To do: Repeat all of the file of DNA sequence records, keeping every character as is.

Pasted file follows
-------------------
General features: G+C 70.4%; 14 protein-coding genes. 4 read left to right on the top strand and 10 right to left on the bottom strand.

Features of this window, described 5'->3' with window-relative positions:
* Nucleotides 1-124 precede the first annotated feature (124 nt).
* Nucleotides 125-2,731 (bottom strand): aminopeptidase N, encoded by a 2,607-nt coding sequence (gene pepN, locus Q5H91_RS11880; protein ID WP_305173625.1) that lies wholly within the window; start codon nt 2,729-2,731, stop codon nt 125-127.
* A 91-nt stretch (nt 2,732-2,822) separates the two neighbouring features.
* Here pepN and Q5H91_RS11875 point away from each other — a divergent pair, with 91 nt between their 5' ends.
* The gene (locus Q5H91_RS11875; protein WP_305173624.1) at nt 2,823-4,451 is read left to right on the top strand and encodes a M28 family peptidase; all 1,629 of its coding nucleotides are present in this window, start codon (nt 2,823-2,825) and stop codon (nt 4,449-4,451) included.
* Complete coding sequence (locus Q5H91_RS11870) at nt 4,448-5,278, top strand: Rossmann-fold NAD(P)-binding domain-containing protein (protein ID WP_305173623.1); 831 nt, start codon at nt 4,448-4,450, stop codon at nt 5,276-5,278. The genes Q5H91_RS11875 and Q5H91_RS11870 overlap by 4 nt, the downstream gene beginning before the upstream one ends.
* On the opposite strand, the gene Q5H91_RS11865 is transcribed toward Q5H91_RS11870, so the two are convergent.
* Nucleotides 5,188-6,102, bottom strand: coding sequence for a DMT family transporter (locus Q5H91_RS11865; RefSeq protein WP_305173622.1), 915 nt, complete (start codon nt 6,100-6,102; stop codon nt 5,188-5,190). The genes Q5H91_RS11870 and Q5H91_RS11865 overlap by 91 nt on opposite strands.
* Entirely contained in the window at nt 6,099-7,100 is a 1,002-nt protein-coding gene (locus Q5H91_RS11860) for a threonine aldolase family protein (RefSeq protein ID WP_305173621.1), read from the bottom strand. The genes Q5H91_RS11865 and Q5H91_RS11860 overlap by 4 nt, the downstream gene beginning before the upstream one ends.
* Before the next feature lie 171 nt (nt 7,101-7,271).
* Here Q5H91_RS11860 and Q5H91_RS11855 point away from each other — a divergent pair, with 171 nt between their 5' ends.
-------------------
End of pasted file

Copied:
General features: G+C 70.4%; 14 protein-coding genes. 4 read left to right on the top strand and 10 right to left on the bottom strand.

Features of this window, described 5'->3' with window-relative positions:
* Nucleotides 1-124 precede the first annotated feature (124 nt).
* Nucleotides 125-2,731 (bottom strand): aminopeptidase N, encoded by a 2,607-nt coding sequence (gene pepN, locus Q5H91_RS11880; protein ID WP_305173625.1) that lies wholly within the window; start codon nt 2,729-2,731, stop codon nt 125-127.
* A 91-nt stretch (nt 2,732-2,822) separates the two neighbouring features.
* Here pepN and Q5H91_RS11875 point away from each other — a divergent pair, with 91 nt between their 5' ends.
* The gene (locus Q5H91_RS11875; protein WP_305173624.1) at nt 2,823-4,451 is read left to right on the top strand and encodes a M28 family peptidase; all 1,629 of its coding nucleotides are present in this window, start codon (nt 2,823-2,825) and stop codon (nt 4,449-4,451) included.
* Complete coding sequence (locus Q5H91_RS11870) at nt 4,448-5,278, top strand: Rossmann-fold NAD(P)-binding domain-containing protein (protein ID WP_305173623.1); 831 nt, start codon at nt 4,448-4,450, stop codon at nt 5,276-5,278. The genes Q5H91_RS11875 and Q5H91_RS11870 overlap by 4 nt, the downstream gene beginning before the upstream one ends.
* On the opposite strand, the gene Q5H91_RS11865 is transcribed toward Q5H91_RS11870, so the two are convergent.
* Nucleotides 5,188-6,102, bottom strand: coding sequence for a DMT family transporter (locus Q5H91_RS11865; RefSeq protein WP_305173622.1), 915 nt, complete (start codon nt 6,100-6,102; stop codon nt 5,188-5,190). The genes Q5H91_RS11870 and Q5H91_RS11865 overlap by 91 nt on opposite strands.
* Entirely contained in the window at nt 6,099-7,100 is a 1,002-nt protein-coding gene (locus Q5H91_RS11860) for a threonine aldolase family protein (RefSeq protein ID WP_305173621.1), read from the bottom strand. The genes Q5H91_RS11865 and Q5H91_RS11860 overlap by 4 nt, the downstream gene beginning before the upstream one ends.
* Before the next feature lie 171 nt (nt 7,101-7,271).
* Here Q5H91_RS11860 and Q5H91_RS11855 point away from each other — a divergent pair, with 171 nt between their 5' ends.